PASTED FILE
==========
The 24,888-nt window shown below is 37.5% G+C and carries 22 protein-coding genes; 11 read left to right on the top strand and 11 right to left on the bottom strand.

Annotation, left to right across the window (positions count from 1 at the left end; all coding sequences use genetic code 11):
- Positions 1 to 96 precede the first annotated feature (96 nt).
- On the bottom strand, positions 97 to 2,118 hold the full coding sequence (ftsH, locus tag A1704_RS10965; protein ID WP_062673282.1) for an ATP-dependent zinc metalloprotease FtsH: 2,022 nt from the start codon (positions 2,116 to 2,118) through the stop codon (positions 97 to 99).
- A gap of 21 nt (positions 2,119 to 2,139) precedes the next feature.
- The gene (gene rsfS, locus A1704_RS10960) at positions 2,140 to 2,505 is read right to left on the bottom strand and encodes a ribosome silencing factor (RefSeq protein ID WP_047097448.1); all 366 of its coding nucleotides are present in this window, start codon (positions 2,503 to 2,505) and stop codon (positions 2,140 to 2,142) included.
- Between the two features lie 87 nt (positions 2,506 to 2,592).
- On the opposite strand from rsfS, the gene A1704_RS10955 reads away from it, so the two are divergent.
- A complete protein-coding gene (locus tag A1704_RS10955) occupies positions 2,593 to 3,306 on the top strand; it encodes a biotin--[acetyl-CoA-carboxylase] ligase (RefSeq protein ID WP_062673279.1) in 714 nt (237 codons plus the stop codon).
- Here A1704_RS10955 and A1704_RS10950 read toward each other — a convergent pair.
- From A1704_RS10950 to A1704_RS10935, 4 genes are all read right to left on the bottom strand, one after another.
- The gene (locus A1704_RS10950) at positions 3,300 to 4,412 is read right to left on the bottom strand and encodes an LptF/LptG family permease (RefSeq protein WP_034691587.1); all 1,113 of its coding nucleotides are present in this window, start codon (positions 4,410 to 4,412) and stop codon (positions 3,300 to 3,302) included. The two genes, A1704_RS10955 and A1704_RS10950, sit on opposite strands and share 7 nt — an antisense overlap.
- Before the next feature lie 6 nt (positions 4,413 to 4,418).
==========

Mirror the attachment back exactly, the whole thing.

The 24,888-nt window shown below is 37.5% G+C and carries 22 protein-coding genes; 11 read left to right on the top strand and 11 right to left on the bottom strand.

Annotation, left to right across the window (positions count from 1 at the left end; all coding sequences use genetic code 11):
- Positions 1 to 96 precede the first annotated feature (96 nt).
- On the bottom strand, positions 97 to 2,118 hold the full coding sequence (ftsH, locus tag A1704_RS10965; protein ID WP_062673282.1) for an ATP-dependent zinc metalloprotease FtsH: 2,022 nt from the start codon (positions 2,116 to 2,118) through the stop codon (positions 97 to 99).
- A gap of 21 nt (positions 2,119 to 2,139) precedes the next feature.
- The gene (gene rsfS, locus A1704_RS10960) at positions 2,140 to 2,505 is read right to left on the bottom strand and encodes a ribosome silencing factor (RefSeq protein ID WP_047097448.1); all 366 of its coding nucleotides are present in this window, start codon (positions 2,503 to 2,505) and stop codon (positions 2,140 to 2,142) included.
- Between the two features lie 87 nt (positions 2,506 to 2,592).
- On the opposite strand from rsfS, the gene A1704_RS10955 reads away from it, so the two are divergent.
- A complete protein-coding gene (locus tag A1704_RS10955) occupies positions 2,593 to 3,306 on the top strand; it encodes a biotin--[acetyl-CoA-carboxylase] ligase (RefSeq protein ID WP_062673279.1) in 714 nt (237 codons plus the stop codon).
- Here A1704_RS10955 and A1704_RS10950 read toward each other — a convergent pair.
- From A1704_RS10950 to A1704_RS10935, 4 genes are all read right to left on the bottom strand, one after another.
- The gene (locus A1704_RS10950) at positions 3,300 to 4,412 is read right to left on the bottom strand and encodes an LptF/LptG family permease (RefSeq protein WP_034691587.1); all 1,113 of its coding nucleotides are present in this window, start codon (positions 4,410 to 4,412) and stop codon (positions 3,300 to 3,302) included. The two genes, A1704_RS10955 and A1704_RS10950, sit on opposite strands and share 7 nt — an antisense overlap.
- Before the next feature lie 6 nt (positions 4,413 to 4,418).